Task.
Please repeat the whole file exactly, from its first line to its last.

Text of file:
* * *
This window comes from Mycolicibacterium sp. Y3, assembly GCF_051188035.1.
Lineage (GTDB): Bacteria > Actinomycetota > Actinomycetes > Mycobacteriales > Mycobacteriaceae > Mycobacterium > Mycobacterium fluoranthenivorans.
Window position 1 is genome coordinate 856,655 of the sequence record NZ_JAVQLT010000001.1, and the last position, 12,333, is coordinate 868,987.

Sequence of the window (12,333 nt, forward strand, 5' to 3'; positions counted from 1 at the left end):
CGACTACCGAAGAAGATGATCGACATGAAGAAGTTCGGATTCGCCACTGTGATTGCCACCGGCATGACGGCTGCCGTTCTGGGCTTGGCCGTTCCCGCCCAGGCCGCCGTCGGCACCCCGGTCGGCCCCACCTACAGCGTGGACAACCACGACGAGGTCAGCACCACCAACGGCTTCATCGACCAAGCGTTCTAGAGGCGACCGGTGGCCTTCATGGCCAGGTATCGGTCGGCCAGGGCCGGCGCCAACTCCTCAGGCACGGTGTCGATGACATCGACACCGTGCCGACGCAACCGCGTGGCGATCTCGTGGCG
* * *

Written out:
This window comes from Mycolicibacterium sp. Y3, assembly GCF_051188035.1.
Lineage (GTDB): Bacteria > Actinomycetota > Actinomycetes > Mycobacteriales > Mycobacteriaceae > Mycobacterium > Mycobacterium fluoranthenivorans.
Window position 1 is genome coordinate 856,655 of the sequence record NZ_JAVQLT010000001.1, and the last position, 12,333, is coordinate 868,987.

Sequence of the window (12,333 nt, forward strand, 5' to 3'; positions counted from 1 at the left end):
CGACTACCGAAGAAGATGATCGACATGAAGAAGTTCGGATTCGCCACTGTGATTGCCACCGGCATGACGGCTGCCGTTCTGGGCTTGGCCGTTCCCGCCCAGGCCGCCGTCGGCACCCCGGTCGGCCCCACCTACAGCGTGGACAACCACGACGAGGTCAGCACCACCAACGGCTTCATCGACCAAGCGTTCTAGAGGCGACCGGTGGCCTTCATGGCCAGGTATCGGTCGGCCAGGGCCGGCGCCAACTCCTCAGGCACGGTGTCGATGACATCGACACCGTGCCGACGCAACCGCGTGGCGATCTCGTGGCG